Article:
Saturday, March 21, 2009

First Post: BBC Claims There's An International Community!

I'm a podcast junkie lately. I've had no cable TV for over two years now, and I was really beginning to feel under-informed. So now I'm over-informed, and I can't decide which is better...

Anyway, this will be a short entry, as it's getting late (for my age, anyway). You see, I'm exhausted in the shoulders, as I've been tearing my bathroom apart in preparation for a contractor to come in and fix it up. In so doing, I've slogged through hours of pundit opinion on NPR, BBC, etc. podcasts. Lots to hear, especially during this dreadful economic collapse.

One observation: the BBC, about ten times more frequently than any other news entity, swaps the terms "other countries" and "allies" with the amazingly non-descriptive catch-phrase "international community."

That's right: "community." It's inescapable that I define myself a sensitive person (and others have described me that way to the point of true insult), but at the risk of sounding like a scheming, hardened banker-villain, I must say that the word "community" has been abused nearly to the point of irrelevancy.

What does it mean to participate in a community?

In terms of location, do I just have to live in the place defined as a community? Is it the city-proper? Is it West End? Is it those of us who live north of the fairgrounds (or, the "No-Fairs")?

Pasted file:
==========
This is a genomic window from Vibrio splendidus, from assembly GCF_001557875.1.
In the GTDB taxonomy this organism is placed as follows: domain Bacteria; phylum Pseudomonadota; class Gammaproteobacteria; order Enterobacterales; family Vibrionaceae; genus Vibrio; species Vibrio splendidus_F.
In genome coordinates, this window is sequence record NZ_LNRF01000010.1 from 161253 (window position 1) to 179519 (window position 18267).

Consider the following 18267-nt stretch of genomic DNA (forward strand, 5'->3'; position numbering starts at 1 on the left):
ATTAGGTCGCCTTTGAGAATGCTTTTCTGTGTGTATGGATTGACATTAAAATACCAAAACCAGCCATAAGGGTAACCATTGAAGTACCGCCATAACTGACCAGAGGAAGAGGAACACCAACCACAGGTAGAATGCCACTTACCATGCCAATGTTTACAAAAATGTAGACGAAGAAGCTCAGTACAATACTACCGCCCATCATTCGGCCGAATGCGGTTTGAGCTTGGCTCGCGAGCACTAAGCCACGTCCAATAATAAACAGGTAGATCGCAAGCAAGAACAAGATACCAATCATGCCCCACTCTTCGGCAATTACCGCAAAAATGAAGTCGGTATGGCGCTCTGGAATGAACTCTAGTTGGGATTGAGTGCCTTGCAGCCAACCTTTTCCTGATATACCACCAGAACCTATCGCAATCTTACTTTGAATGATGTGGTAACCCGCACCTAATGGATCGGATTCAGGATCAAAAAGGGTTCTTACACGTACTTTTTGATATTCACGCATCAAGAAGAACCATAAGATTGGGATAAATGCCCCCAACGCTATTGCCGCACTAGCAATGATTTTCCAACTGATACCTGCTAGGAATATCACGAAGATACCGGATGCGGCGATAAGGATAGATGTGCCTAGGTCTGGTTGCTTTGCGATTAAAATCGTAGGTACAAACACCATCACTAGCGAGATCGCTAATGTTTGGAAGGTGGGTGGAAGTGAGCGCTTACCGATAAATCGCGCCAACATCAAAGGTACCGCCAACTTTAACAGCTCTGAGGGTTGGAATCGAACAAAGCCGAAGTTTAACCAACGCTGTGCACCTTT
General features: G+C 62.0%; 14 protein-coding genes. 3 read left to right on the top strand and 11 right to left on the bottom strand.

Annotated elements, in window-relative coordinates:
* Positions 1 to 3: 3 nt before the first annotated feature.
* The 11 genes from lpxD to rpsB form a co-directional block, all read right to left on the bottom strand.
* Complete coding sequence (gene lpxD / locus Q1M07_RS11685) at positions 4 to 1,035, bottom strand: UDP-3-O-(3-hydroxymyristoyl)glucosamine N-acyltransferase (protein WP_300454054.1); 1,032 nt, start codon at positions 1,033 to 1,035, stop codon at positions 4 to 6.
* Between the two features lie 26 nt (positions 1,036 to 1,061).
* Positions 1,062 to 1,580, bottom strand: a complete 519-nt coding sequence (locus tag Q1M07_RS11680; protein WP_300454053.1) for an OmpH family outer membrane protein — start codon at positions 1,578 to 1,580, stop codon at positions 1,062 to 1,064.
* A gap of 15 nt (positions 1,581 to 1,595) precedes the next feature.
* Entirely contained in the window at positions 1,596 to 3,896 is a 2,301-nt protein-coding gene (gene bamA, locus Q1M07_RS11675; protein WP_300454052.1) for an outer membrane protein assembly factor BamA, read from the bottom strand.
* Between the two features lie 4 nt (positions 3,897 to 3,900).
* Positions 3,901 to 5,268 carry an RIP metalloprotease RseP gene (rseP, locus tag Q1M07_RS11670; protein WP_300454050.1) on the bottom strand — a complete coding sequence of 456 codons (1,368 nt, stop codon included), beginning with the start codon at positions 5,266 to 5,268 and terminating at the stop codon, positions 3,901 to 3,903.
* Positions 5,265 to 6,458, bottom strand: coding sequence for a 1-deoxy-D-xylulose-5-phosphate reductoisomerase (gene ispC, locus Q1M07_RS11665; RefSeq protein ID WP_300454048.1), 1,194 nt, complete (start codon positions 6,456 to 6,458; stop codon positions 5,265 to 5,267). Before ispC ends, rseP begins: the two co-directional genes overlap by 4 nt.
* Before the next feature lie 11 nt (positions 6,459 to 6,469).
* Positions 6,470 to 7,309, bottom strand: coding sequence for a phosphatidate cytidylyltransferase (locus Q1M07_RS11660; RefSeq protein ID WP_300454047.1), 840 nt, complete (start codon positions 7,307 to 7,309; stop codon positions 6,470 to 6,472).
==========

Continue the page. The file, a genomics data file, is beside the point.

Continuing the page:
If the neighborhood is too small, then perhaps the entire city, or state! Pennsylvania, then? Is that my community?

In the "tribal" sense, must I consider myself to be part of some ethnic "community?" Would that be true whether or not I'd ever met any other actual members of that "community?" Because, if so, what's so very communal about that?

Okay, age-old, rhetorical remarks from a guy who's too old to learn all the cool, new ground-combat video games. I admit that. But clearly it's absurd to even entertain the term "international community." Taken figuratively, it's a little patronizing, especially considering the often-strained relationships between the governments of different nations.

But taken literally, it simply means "all the other countries" or, more to the point, "everyone in the world." And what's so hard about just saying that?

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